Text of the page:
What is Your Tier 1 and Tier 2 Device and ABM Strategy?
Do your sales reps drive a Ferrari? Probably not. Would they like one if you offered it to them? Probably. Once they’re used to driving around the field in a Ferrari, how easy do you think it would be to convince them to give it back? Nearly impossible. They would argue that it is the only way to get to their appointments on time. Nothing else would measure up. So why would a life sciences company provide Apple iPads to their sales force in an emerging market? They are likely used to their personal Android phones and a motorcycle or public transportation to get to their customers. Compared to their income this is like giving a Ferrari instead of a regular car make to a sales rep in Western Europe or the US.
That’s why it makes more sense to have different solutions for different markets. Doing so still allows an organization to leverage scale in these markets much, in the same way, choosing one platform globally would.
This is especially relevant today; while the numbers of sales reps in mature markets is steadily shrinking, in emerging markets, the numbers have remained steady mainly because of the existing business models and the significantly lower cost of labor.
On the other hand, because of the restricted access to HCPs due to Covid-19, the need for better, non-face-to-face customer engagement is suddenly a top priority. As such sales reps in emerging markets and elsewhere do not need a Ferrari to get the job done today. They need their organization to provide them with a smart customer engagement platform that is robust, agile, and constantly being innovated in a nimble way based on their market reality while benefiting from a proven foundation that guarantees scalability, quality, and compliance.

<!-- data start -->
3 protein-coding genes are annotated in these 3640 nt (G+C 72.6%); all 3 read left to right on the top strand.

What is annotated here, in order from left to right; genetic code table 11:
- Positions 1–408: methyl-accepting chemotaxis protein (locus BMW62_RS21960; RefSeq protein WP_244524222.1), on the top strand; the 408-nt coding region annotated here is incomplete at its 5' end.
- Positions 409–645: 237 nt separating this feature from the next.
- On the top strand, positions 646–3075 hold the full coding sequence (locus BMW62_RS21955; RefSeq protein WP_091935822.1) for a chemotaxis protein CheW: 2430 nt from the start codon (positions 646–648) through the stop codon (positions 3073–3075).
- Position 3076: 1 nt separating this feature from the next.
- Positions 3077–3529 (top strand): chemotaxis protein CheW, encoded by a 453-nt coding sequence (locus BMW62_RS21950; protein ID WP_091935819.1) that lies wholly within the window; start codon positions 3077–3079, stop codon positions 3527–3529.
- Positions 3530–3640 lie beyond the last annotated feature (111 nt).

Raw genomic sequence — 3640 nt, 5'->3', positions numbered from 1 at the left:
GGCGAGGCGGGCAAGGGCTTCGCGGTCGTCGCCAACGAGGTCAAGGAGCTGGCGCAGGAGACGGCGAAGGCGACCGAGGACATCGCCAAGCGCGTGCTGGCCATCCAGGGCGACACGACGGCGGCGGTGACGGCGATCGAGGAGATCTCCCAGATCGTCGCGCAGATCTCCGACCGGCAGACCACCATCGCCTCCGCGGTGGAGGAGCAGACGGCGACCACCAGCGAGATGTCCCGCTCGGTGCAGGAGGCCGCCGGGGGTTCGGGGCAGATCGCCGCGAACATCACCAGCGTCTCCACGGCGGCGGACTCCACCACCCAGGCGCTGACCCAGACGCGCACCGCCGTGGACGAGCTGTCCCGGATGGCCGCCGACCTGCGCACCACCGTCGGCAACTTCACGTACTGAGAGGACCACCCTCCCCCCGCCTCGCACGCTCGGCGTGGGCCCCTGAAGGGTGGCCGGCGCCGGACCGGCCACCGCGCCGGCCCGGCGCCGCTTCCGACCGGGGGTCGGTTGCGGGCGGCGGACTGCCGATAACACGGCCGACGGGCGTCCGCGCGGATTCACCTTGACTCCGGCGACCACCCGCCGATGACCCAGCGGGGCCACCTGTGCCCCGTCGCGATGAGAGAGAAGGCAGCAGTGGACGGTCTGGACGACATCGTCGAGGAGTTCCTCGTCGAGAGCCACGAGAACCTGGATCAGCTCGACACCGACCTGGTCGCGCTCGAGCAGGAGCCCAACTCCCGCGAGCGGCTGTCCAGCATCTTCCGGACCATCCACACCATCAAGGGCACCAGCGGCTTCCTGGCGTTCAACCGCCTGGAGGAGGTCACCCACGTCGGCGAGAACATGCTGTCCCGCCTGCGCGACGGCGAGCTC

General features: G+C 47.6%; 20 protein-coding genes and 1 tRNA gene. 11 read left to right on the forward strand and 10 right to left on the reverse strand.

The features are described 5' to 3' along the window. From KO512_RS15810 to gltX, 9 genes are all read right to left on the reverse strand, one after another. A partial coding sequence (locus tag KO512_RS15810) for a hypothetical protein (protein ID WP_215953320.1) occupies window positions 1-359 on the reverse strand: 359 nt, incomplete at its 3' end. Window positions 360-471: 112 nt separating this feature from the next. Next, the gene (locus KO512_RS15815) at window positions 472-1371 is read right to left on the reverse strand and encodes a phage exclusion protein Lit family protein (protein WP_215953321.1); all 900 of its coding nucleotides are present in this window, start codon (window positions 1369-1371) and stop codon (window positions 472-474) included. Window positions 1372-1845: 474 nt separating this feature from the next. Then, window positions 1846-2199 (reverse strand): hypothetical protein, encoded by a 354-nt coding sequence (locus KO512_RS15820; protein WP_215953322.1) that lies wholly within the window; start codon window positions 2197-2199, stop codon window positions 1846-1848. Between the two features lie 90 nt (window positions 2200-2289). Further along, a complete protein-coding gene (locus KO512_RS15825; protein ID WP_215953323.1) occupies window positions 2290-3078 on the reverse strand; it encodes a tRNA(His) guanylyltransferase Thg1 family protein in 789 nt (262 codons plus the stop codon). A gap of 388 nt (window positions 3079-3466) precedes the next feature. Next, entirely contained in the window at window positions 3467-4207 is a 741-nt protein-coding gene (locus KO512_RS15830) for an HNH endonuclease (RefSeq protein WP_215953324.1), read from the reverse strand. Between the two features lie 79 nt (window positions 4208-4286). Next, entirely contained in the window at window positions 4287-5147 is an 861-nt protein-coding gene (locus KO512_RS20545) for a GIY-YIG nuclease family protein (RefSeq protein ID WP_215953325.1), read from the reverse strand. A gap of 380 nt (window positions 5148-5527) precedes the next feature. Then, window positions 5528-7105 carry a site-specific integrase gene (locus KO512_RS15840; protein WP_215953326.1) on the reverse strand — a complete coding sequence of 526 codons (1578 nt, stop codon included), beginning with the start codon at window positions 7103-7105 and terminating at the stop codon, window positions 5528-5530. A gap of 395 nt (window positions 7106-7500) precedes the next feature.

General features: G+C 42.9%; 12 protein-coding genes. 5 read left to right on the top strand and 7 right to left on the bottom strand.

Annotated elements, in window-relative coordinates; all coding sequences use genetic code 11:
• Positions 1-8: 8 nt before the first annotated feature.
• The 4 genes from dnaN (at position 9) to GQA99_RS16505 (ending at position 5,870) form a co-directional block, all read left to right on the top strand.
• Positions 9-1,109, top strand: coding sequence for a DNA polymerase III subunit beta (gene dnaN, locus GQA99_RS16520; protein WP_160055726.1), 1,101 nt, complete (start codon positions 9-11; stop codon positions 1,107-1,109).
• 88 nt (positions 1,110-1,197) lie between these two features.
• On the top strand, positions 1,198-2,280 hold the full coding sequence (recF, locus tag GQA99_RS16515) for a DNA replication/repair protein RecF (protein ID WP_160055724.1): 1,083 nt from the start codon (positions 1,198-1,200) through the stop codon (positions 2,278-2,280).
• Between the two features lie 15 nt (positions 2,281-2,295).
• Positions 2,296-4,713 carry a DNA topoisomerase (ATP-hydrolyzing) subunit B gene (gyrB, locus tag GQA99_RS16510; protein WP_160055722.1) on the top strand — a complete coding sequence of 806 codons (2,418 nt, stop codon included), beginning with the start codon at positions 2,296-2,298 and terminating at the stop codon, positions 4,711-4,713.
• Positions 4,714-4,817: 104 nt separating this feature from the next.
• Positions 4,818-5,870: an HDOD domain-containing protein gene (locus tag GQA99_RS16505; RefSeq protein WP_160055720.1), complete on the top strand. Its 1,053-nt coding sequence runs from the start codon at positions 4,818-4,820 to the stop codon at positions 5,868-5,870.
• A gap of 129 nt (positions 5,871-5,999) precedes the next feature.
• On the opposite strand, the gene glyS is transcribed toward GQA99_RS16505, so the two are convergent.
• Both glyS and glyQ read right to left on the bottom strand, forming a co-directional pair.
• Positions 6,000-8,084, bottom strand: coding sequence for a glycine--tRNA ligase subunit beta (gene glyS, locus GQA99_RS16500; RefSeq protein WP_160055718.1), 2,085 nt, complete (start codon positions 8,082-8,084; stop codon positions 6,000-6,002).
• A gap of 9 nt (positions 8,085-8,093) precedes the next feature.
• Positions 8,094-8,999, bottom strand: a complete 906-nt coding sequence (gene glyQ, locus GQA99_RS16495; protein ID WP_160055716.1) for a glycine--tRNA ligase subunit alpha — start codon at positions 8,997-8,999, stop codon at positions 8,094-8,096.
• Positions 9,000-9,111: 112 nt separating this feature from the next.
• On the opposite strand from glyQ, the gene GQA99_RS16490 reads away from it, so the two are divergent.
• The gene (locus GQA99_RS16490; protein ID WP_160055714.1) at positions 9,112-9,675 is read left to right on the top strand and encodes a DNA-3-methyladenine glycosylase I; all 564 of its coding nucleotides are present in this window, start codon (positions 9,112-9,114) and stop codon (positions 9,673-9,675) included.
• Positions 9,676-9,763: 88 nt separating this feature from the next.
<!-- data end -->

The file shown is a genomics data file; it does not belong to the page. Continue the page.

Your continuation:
Hence a ‘two tier’ platform approach makes perfect sense for companies with a truly global footprint; one for mature markets and another one for emerging markets with the flexibility to strategically swap small mature markets for large emerging markets. Relating to the Ferrari give-aways; we will see “a mixed device strategy” emerge which includes considerations for the prevalence of certain devices and operating systems within Tier 1 and Tier 2 markets such as Android versus iOS usage, mobile versus laptops usage as well as employer-provided or “Bring Your Own Device” (BYOD) considerations. As such, it’s important to adopt a customer engagement platform that is device agnostic. After all, iPads might not have the global market share a few years from now, and therefore choosing a platform that is already built to function well on all devices and OS types is the future-proof choice for your Tier 1 markets.
Another ‘’tier’’ may be needed in China. It is a very different market requiring a different approach. It is very difficult for a sales rep to use an iPad and email in China. Reps are not appreciated by the gatekeepers and patients in hospitals. On top of that, none of the key stakeholders like HCPs are known for reading their emails. In a country where everything in life is done on smartphones, using an iPad in a hospital would identify a rep instantly. So, guess what, iPads are not really used. Instead, they use smartphones and WeChat to track down their customers. In any case, running CRM or Customer engagement solutions in China is complicated. As the turnover of employees is typically in the range of 20-30%, a company with 10,000 reps needs to recruit, onboard and train 2,000 to 3,000 new reps every year. These reps go around from one company to another, and the work is similar. Picking the CRM solution that most other companies use in China, saves a huge amount of training and gets new hires onboarded much faster. So it is not always about the best CRM, but sometimes about the rest…
That said, just sticking with the software you know/have and deploying it globally does not make sense for truly global companies. Go look for a challenger for the incumbents!
By: Edwin Erckens
Edwin has created his opinions based on 10 years of past experience in pharma and consumer healthcare in P&G, Teva, and Sanofi, in local, regional, and global commercial IT/digital roles and chose Omnipresence by Exeevo for use in multiple markets during his time at Sanofi.